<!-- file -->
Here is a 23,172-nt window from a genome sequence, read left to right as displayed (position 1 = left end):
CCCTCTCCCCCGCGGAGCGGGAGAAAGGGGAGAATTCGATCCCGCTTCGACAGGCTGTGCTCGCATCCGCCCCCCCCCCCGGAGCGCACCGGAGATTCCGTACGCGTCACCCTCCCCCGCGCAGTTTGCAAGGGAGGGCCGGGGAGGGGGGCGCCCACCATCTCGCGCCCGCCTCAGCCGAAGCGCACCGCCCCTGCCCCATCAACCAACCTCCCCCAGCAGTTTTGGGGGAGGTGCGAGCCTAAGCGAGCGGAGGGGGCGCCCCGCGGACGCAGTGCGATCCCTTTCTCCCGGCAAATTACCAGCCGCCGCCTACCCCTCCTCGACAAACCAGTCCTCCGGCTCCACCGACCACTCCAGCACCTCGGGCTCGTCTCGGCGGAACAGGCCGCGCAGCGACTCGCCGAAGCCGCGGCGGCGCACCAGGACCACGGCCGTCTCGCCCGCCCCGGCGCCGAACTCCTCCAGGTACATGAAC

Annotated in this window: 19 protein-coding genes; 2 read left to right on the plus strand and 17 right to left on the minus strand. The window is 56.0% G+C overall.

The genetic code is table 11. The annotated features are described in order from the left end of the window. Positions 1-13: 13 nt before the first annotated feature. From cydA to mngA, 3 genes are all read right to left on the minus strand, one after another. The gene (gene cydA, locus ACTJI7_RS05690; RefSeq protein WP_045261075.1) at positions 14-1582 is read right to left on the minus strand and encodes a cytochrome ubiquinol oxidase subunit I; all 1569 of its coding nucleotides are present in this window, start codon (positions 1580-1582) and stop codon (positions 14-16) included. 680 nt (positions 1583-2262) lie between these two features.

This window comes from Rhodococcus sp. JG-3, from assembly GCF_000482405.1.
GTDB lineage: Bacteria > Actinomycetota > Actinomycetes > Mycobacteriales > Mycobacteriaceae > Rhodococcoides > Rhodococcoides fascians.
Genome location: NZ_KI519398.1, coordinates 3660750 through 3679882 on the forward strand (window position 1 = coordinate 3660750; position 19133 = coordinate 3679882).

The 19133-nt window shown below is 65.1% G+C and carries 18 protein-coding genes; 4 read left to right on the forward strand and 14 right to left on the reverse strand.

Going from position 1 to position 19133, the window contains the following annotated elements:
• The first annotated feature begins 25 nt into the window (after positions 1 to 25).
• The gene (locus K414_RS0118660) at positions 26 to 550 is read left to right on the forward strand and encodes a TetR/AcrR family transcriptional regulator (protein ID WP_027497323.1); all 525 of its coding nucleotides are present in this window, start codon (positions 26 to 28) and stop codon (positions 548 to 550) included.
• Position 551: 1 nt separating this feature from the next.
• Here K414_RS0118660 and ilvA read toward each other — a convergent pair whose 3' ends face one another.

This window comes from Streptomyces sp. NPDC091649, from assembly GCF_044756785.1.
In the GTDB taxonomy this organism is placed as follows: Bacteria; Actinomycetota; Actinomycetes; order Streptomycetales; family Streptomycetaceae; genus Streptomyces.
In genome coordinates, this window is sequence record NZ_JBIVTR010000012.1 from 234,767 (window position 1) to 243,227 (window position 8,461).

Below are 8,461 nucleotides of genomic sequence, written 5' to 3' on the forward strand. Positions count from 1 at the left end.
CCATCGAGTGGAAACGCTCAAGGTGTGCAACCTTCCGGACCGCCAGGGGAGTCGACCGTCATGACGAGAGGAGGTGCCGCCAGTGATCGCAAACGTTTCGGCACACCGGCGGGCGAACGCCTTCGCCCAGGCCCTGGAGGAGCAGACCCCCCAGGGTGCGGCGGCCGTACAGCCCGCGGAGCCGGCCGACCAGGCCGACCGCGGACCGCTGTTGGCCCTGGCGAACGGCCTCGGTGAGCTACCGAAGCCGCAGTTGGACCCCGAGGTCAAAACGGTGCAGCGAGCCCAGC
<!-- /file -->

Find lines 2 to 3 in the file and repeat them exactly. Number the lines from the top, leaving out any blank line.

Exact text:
CCCTCTCCCCCGCGGAGCGGGAGAAAGGGGAGAATTCGATCCCGCTTCGACAGGCTGTGCTCGCATCCGCCCCCCCCCCCGGAGCGCACCGGAGATTCCGTACGCGTCACCCTCCCCCGCGCAGTTTGCAAGGGAGGGCCGGGGAGGGGGGCGCCCACCATCTCGCGCCCGCCTCAGCCGAAGCGCACCGCCCCTGCCCCATCAACCAACCTCCCCCAGCAGTTTTGGGGGAGGTGCGAGCCTAAGCGAGCGGAGGGGGCGCCCCGCGGACGCAGTGCGATCCCTTTCTCCCGGCAAATTACCAGCCGCCGCCTACCCCTCCTCGACAAACCAGTCCTCCGGCTCCACCGACCACTCCAGCACCTCGGGCTCGTCTCGGCGGAACAGGCCGCGCAGCGACTCGCCGAAGCCGCGGCGGCGCACCAGGACCACGGCCGTCTCGCCCGCCCCGGCGCCGAACTCCTCCAGGTACATGAAC

Annotated in this window: 19 protein-coding genes; 2 read left to right on the plus strand and 17 right to left on the minus strand. The window is 56.0% G+C overall.